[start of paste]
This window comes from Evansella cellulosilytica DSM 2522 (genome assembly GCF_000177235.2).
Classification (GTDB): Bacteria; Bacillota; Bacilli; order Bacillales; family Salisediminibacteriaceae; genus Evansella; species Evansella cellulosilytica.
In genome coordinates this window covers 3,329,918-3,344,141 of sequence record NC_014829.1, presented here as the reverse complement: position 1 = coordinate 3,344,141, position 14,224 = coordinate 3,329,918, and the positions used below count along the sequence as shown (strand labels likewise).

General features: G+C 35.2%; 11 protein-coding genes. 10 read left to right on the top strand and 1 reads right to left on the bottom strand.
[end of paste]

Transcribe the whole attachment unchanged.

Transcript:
This window comes from Evansella cellulosilytica DSM 2522 (genome assembly GCF_000177235.2).
Classification (GTDB): Bacteria; Bacillota; Bacilli; order Bacillales; family Salisediminibacteriaceae; genus Evansella; species Evansella cellulosilytica.
In genome coordinates this window covers 3,329,918-3,344,141 of sequence record NC_014829.1, presented here as the reverse complement: position 1 = coordinate 3,344,141, position 14,224 = coordinate 3,329,918, and the positions used below count along the sequence as shown (strand labels likewise).

General features: G+C 35.2%; 11 protein-coding genes. 10 read left to right on the top strand and 1 reads right to left on the bottom strand.